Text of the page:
If Voting Made Any Difference

“If voting made any difference, they wouldn’t let us do it.”

This quote is attributed to Mark Twain. While I don’t agree, let’s consider that in November’s presidential election. Hillary Clinton received over 2.8 million more votes than Donald Trump, however, Trump won the election.

As we all know, the Constitution provides for election of the president by the Electoral College; see both Article II and the Twelfth Amendment. So while Clinton received a large number of votes more than Trump, though neither candidate received 50% of the popular vote, Trump received significantly more electoral votes than Clinton, 306-232.

The Presidential election marks the fifth time in American history that a presidential candidate won the popular vote but lost the Electoral College vote and therefore the presidency:

1.) 1824: John Quincy Adams was elected President over Andrew Jackson despite losing the popular vote by over 38,000.

2.) 1876: Rutherford B. Hayes was elected President over Samuel J. Tilden despite losing the popular vote by over 250,000.

3.) 1888: Benjamin Harrison was elected President over Grover Cleveland despite losing the popular vote by over 94,000.

The fourth and fifth times the popular vote winner did not become president has been in this century:

4.) 2000: George W. Bush was elected President over Al Gore despite losing the popular vote by over 540,000.

5.) 2016: Donald Trump wins the Electoral College vote over Hillary Clinton despite losing the popular vote by over 2.8 million.

What does this mean? Should the process change? These are questions that should be considered and debated by us all. In fact there is a movement, entitled the National Popular Vote. The National Popular Vote bill would guarantee the Presidency to the candidate who receives the most popular votes in all 50 states and the District of Columbia. Eleven jurisdictions, ten states and the District of Columbia have already passed this bill. The National Popular Vote bill supposedly is consistent with the Constitution, so no Constitutional amendment is required. The National Popular Vote website is: http://www.nationalpopularvote.com/

According to this website, the National Popular Vote movement has bipartisan support, including support from President Elect Trump in a 2012 statement, though he recently recanted that statement in the wake of his Electoral College victory.

So, let’s ask ourselves two things:

1.) Is it time to change how our President is elected; and

2.) Is Mark Twain correct?

– Allan Opsitnick


Election 2016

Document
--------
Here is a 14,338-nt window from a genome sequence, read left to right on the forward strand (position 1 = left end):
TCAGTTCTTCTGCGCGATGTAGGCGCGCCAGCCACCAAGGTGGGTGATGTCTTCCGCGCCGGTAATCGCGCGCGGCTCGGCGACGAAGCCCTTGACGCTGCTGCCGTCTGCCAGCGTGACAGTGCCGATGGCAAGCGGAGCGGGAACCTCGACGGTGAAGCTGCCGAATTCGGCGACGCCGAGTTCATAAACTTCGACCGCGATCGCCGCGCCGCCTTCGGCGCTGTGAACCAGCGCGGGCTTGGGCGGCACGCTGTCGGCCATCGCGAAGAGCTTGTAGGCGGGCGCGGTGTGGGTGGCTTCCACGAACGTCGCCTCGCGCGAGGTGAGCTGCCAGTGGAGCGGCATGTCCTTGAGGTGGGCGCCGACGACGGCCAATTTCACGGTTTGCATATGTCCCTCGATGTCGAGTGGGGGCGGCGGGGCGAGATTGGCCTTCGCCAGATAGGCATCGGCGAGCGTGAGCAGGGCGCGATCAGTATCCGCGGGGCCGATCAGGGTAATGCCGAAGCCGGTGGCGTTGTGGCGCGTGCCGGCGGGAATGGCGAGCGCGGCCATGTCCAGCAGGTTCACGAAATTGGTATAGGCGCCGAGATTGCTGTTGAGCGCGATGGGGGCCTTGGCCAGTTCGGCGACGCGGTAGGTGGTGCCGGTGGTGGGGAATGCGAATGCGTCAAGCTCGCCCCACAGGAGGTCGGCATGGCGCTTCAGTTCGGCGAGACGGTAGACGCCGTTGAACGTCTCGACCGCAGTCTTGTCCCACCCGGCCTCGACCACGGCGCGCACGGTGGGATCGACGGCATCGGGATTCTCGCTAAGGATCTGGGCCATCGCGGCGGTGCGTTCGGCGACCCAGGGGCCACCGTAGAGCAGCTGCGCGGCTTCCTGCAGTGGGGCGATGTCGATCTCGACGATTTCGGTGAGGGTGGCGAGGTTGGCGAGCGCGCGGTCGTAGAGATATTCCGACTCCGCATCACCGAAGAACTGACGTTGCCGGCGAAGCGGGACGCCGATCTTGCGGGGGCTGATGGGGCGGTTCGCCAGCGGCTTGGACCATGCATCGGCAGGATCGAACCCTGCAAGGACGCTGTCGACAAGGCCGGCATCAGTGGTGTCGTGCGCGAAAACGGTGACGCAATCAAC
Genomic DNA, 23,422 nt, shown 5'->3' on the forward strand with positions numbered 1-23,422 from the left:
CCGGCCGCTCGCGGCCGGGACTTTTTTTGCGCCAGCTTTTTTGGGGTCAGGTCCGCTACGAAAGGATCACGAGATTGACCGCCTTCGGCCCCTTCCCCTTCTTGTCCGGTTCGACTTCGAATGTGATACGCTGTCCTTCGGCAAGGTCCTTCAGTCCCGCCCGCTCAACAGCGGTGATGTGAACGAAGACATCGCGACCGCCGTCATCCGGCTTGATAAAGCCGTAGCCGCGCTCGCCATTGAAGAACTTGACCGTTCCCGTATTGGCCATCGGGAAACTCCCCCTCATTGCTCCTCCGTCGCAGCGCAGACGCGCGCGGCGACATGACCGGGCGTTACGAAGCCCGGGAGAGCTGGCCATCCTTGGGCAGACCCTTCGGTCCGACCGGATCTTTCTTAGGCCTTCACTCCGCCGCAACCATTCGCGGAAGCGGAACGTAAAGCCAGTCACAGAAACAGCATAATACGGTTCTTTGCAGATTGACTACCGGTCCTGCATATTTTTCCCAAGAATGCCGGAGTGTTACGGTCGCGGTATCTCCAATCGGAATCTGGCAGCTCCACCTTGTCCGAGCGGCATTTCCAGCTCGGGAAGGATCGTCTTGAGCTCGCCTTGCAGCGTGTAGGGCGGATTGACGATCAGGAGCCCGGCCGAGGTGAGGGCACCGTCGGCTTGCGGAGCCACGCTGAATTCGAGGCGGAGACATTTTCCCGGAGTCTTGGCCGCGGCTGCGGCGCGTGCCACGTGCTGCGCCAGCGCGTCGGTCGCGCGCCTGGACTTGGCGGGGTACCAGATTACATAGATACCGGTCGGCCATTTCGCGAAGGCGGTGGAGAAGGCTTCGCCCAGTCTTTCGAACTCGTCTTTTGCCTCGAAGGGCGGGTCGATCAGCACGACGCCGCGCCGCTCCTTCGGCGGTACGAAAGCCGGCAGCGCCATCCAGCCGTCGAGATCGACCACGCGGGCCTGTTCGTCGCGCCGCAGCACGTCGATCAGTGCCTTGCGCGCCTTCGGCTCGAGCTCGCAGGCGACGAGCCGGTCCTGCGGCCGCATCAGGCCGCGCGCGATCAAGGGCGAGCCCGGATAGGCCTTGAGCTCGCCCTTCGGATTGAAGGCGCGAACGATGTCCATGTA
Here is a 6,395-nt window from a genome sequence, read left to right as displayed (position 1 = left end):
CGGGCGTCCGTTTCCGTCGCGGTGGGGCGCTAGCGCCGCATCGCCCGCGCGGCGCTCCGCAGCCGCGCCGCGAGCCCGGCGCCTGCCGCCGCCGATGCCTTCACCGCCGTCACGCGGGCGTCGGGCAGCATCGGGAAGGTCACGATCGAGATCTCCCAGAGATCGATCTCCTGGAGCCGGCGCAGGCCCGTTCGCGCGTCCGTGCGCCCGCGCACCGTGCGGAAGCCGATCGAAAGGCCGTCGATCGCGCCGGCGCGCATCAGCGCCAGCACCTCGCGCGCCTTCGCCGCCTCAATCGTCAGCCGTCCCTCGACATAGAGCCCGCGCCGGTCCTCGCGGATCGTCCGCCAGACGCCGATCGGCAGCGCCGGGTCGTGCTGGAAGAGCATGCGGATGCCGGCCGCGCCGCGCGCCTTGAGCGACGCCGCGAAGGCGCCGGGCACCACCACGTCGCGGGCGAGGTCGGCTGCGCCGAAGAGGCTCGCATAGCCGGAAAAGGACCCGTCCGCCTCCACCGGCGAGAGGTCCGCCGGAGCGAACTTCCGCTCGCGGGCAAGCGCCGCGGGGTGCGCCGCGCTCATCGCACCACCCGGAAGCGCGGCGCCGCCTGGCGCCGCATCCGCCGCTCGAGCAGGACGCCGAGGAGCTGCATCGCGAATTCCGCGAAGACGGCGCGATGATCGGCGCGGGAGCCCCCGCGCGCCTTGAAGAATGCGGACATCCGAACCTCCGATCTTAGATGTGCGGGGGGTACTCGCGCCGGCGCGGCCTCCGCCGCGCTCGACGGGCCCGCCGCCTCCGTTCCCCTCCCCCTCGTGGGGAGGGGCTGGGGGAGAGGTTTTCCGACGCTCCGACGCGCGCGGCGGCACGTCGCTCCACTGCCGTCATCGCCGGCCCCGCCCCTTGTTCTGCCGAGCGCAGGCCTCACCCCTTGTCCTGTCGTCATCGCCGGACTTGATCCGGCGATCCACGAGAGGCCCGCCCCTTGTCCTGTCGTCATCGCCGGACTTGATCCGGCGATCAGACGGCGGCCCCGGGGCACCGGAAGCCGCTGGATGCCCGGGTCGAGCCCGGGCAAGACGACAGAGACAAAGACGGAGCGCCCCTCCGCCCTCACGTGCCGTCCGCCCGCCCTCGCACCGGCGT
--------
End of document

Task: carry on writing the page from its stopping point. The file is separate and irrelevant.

In October, I was asked by Professor Joseph Mistick of the Duquesne University School of Law, to lecture to his Election Law class, something that I have done before. This was a privilege, both since Professor Mistick also invites judges and elected officials to speak and as the law students were an attentive group.

My remarks covered some historical background, from distributing and discussing a Pittsburgh Press headline from a September, 1931 primary election reporting about riots in the Pittsburgh area, claims of voting machine malfunctions and a shooting incident between a constable and a police officer in the Scranton, Pennsylvania area. Additionally we reviewed Presidential Election voter turnout percentages through the years. The high water mark was in 1960 with an 87.9% voter turnout. Nine out of ten registered voters voted! Compare that with 2016 voter turnout of 70%.  While there might be more registered voters on the rolls, clearly fewer people vote, both in a presidential election, as well as local elections.

I discussed current election procedures including absentee and provisional ballots, and potential election day issues, such as voter intimidation, firearms at the polls (which is permitted except in schools or court buildings) and the rights and limitations of poll watchers (observe but not to electioneer or affect the voting.)

Concluding my remarks was my statement that there is no voter fraud in Allegheny County. That is, the people that vote are who they are and that they are properly registered and qualified to vote, where they vote.

Election Day 2016 bore my statement out. I have been the attorney for the Allegheny County Division of Elections and the Allegheny County Board of Elections for almost three decades. My task on Election Day is to represent the County, along with other County attorneys, in “Election Court.” A judge is on duty the entire time that the polls are open. Attorneys field hundreds of phone calls from polling places and political groups. Each party and presidential candidate sends legal representation to Election Court. While there were frequent disputes, some of which required a judge to issue an order of court, none of those disputes were unusual and none of those disputes and complaints were regarding “voter fraud.”

Our system of voting works and is fair and honest. There can be human errors and a precious few technical glitches, but those permitted to vote can vote. Those not permitted to vote, do not vote. Every vote is tabulated, both on election night, when unofficial results are publicized, and upon official tabulation by the County Return Board.

While perhaps I have been part of the election system for too long, I ask that you all consider and accept that the voting system works properly.

– Allan Opsitnick